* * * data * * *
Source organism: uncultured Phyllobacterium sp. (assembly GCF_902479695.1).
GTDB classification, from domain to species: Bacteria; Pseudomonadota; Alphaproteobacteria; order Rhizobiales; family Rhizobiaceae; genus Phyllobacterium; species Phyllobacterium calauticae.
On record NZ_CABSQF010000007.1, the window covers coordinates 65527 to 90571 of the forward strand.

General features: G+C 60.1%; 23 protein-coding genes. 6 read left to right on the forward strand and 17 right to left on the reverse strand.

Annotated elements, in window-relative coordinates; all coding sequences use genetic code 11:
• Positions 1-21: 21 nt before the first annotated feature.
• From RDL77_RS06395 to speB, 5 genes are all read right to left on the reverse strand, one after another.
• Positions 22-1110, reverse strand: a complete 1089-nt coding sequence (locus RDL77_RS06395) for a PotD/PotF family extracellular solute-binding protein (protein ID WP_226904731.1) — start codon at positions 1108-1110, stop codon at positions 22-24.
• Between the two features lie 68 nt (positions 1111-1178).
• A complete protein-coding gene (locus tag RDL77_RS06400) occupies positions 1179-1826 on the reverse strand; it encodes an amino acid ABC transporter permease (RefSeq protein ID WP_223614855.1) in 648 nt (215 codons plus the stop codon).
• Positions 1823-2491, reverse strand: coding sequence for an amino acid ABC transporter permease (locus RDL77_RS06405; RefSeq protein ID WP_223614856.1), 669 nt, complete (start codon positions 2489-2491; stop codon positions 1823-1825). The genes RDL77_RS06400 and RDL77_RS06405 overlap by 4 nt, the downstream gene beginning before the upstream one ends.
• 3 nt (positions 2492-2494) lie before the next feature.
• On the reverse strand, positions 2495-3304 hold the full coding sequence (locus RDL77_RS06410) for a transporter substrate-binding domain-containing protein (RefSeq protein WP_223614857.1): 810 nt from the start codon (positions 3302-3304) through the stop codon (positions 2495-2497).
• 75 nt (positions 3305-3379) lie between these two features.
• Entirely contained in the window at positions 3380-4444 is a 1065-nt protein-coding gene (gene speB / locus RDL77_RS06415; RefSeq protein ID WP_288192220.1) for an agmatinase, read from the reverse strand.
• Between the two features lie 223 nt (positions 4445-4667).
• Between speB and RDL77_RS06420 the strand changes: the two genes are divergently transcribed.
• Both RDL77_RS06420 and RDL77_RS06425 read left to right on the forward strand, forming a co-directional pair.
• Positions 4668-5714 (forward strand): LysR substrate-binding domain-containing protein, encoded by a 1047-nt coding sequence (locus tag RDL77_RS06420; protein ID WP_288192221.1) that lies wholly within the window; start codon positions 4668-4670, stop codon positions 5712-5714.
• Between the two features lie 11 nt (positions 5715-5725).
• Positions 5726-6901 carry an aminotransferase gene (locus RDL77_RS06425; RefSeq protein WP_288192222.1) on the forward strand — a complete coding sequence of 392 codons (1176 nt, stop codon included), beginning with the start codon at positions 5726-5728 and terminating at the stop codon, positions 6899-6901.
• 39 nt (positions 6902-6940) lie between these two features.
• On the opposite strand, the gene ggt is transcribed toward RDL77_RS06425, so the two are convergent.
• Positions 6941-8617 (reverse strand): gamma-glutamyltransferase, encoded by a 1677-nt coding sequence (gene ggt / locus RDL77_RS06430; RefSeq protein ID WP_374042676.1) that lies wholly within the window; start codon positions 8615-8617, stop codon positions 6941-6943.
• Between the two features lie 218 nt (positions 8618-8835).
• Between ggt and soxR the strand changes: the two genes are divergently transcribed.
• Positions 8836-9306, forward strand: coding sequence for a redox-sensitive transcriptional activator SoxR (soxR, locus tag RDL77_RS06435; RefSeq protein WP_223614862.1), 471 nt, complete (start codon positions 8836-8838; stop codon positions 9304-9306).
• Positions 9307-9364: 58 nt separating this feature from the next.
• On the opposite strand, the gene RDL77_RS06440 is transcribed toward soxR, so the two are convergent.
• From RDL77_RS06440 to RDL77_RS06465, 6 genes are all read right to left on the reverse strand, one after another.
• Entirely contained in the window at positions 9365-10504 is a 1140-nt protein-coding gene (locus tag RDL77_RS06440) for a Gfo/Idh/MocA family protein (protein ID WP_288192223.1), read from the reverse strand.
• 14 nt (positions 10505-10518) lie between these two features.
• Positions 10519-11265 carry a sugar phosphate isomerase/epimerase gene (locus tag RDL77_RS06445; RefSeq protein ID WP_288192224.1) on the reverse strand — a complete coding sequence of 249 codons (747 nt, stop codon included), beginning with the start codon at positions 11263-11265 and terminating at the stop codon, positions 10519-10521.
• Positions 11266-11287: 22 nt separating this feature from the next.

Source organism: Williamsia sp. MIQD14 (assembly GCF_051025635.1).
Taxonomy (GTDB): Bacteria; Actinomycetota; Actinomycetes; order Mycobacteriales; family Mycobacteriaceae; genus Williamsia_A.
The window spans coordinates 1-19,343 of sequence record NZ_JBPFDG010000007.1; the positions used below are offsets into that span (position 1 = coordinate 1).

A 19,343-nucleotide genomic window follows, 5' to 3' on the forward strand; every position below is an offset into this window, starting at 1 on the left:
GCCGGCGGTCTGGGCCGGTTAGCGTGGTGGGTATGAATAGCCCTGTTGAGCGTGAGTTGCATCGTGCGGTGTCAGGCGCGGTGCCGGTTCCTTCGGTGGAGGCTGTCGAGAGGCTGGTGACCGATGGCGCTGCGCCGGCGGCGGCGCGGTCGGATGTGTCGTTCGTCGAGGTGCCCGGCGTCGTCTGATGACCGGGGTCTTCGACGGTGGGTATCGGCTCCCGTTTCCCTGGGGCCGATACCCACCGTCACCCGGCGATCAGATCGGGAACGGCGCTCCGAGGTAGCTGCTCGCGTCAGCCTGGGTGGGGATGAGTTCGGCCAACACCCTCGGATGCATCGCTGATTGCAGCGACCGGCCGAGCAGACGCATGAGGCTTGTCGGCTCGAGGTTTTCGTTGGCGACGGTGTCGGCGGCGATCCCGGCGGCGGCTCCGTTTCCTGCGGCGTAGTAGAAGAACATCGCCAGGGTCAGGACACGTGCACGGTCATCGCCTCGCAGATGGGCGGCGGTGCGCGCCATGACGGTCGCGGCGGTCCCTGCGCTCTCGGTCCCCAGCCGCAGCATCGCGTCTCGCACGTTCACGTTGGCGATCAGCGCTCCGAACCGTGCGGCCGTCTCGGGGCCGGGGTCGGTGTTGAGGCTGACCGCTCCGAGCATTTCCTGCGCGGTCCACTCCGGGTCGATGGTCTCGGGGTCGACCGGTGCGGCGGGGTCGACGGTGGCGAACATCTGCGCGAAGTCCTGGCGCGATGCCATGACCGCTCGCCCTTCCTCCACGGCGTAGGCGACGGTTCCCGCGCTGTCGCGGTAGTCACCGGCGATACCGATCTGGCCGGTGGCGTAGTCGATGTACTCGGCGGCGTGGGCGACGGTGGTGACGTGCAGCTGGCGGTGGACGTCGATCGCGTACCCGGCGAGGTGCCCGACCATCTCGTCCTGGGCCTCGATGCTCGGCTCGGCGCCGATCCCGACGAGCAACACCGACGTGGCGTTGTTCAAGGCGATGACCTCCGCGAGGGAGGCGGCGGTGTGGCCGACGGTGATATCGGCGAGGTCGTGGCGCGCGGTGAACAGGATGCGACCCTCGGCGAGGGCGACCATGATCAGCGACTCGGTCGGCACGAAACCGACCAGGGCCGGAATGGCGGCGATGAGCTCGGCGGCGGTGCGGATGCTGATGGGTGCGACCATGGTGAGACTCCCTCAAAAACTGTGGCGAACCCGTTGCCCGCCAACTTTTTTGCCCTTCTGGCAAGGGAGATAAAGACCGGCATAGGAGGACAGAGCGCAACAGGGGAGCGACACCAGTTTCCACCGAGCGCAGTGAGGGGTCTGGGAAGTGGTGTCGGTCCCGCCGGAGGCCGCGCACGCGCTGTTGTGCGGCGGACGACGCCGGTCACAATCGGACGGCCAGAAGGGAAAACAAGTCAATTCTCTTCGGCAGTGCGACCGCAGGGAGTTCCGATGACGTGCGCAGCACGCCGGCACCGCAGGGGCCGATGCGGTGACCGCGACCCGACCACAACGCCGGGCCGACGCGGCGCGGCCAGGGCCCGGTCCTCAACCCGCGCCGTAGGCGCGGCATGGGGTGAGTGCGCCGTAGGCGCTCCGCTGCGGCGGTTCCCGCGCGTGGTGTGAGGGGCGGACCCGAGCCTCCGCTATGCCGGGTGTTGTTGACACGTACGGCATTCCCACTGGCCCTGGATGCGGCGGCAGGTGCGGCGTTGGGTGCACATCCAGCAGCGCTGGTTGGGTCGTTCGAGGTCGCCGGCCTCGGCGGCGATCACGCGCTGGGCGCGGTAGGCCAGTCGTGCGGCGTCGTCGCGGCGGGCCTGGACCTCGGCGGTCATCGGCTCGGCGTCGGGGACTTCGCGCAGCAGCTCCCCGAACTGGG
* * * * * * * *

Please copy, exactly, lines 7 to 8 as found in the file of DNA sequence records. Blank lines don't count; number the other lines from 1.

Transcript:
• From RDL77_RS06395 to speB, 5 genes are all read right to left on the reverse strand, one after another.
• Positions 22-1110, reverse strand: a complete 1089-nt coding sequence (locus RDL77_RS06395) for a PotD/PotF family extracellular solute-binding protein (protein ID WP_226904731.1) — start codon at positions 1108-1110, stop codon at positions 22-24.